platform, and travelled down with McPherson the guard.



"In the meantime you will be interested to know what my

movements were. Everything had been prepared for days before, and

only the finishing touches were needed. The side line which we had

chosen had once joined the main line, but it had been disconnected.

We had only to replace a few rails to connect it once more. These

rails had been laid down as far as could be done without danger of

attracting attention, and now it was merely a case of completing a

juncture with the line, and arranging the points as they had been

before. The sleepers had never been removed, and the rails, fish-

plates and rivets were all ready, for we had taken them from a

siding on the abandoned portion of the line. With my small but

competent band of workers, we had everything ready long before the

special arrived. When it did arrive, it ran off upon the small

side line so easily that the jolting of the points appears to have

been entirely unnoticed by the two travellers.



"Our plan had been that Smith, the stoker, should chloroform

John Slater, the driver, so that he should vanish with the others.

In this respect, and in this respect only, our plans miscarried--I

except the criminal folly of McPherson in writing home to his wife.

Our stoker did his business so clumsily that Slater in his

struggles fell off the engine, and though fortune was with us so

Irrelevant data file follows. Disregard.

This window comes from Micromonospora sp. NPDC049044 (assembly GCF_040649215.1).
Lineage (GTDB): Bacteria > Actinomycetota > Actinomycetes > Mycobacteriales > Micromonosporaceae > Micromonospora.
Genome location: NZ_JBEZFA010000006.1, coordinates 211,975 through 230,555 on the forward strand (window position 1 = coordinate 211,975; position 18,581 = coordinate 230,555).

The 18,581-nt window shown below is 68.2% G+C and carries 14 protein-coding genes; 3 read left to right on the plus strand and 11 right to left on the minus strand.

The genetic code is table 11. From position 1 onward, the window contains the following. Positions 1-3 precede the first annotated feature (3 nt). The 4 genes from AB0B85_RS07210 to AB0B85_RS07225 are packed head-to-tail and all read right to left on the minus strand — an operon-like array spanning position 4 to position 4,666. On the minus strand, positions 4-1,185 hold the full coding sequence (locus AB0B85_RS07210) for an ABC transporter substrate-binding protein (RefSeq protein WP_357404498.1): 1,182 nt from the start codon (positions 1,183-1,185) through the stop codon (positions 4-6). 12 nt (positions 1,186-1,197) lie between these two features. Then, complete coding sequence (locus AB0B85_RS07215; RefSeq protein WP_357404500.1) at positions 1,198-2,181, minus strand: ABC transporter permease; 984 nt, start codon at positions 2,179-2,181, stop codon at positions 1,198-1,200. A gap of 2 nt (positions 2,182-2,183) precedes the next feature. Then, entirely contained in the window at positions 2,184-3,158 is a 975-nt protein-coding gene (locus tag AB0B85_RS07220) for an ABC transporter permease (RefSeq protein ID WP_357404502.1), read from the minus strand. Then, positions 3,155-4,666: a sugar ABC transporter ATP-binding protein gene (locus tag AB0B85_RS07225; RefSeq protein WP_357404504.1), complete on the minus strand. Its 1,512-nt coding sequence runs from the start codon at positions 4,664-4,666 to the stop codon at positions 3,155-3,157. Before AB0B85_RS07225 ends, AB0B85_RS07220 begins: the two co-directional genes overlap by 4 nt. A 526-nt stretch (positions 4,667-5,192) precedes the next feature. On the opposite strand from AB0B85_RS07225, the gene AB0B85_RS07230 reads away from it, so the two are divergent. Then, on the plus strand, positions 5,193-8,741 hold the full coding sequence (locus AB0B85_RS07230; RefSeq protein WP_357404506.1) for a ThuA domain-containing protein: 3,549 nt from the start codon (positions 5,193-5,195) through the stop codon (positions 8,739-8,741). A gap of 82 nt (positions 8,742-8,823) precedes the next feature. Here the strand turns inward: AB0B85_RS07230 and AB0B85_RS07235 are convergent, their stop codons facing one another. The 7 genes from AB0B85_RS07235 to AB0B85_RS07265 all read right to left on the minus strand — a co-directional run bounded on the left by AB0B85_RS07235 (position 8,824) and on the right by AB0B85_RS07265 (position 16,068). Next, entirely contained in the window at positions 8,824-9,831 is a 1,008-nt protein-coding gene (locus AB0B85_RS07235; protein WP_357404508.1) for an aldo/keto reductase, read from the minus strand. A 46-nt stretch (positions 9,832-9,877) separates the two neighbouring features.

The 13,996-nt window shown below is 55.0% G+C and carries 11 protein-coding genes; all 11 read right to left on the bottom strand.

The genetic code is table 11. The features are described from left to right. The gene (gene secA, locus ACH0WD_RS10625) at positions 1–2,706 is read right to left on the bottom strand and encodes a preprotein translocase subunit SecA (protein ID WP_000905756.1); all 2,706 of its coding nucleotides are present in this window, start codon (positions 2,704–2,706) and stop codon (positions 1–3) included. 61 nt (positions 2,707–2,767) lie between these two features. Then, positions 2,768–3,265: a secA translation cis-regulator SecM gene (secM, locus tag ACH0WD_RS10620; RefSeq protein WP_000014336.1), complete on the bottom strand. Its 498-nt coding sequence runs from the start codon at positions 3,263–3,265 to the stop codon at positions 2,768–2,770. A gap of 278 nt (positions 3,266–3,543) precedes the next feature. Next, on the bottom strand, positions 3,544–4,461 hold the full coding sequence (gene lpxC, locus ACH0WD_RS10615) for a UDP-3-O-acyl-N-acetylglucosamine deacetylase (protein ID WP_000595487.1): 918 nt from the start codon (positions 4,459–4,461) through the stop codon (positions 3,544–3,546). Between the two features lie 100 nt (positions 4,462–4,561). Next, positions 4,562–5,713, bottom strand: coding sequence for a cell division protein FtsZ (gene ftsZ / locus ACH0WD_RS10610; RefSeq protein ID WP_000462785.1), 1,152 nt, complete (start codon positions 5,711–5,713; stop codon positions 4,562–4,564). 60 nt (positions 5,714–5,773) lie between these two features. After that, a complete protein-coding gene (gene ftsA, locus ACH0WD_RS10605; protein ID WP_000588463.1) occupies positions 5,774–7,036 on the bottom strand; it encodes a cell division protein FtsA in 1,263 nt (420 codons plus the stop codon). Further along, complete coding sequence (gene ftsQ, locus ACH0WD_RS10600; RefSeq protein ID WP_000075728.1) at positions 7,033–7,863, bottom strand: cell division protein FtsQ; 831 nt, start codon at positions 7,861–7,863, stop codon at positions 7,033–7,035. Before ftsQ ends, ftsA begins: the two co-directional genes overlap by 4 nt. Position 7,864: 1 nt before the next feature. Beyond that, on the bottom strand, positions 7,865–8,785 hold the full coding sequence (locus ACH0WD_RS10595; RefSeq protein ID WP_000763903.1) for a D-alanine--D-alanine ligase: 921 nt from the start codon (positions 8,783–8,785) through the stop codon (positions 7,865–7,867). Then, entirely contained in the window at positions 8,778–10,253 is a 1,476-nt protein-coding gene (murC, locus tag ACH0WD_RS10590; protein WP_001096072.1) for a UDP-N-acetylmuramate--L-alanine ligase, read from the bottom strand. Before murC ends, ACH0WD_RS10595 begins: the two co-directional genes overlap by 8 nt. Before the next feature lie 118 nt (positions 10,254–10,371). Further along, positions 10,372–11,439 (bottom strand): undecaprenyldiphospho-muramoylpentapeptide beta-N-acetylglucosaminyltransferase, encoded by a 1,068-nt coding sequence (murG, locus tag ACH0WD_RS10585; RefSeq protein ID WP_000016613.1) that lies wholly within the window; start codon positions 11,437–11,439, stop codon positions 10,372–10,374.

far that he broke his neck in the fall, still he remained as a blot

upon that which would otherwise have been one of those complete

masterpieces which are only to be contemplated in silent

admiration. The criminal expert will find in John Slater the one

flaw in all our admirable combinations. A man who has had as many

triumphs as I can afford to be frank, and I therefore lay my finger

upon John Slater, and I proclaim him to be a flaw.



"But now I have got our special train upon the small line two

kilometres, or rather more than one mile, in length, which leads,

or rather used to lead, to the abandoned Heartsease mine, once one

of the largest coal mines in England. You will ask how it is that

no one saw the train upon this unused line. I answer that along

its entire length it runs through a deep cutting, and that, unless

someone had been on the edge of that cutting, he could not have

seen it. There WAS someone on the edge of that cutting. I was

there. And now I will tell you what I saw.



"My assistant had remained at the points in order that he might

superintend the switching off of the train. He had four armed men

with him, so that if the train ran off the line--we thought it

probable, because the points were very rusty--we might still have

resources to fall back upon. Having once seen it safely on the

side line, he handed over the responsibility to me. I was waiting

at a point which overlooks the mouth of the mine, and I was also

armed, as were my two companions. Come what might, you see, I was

always ready.



"The moment that the train was fairly on the side line, Smith,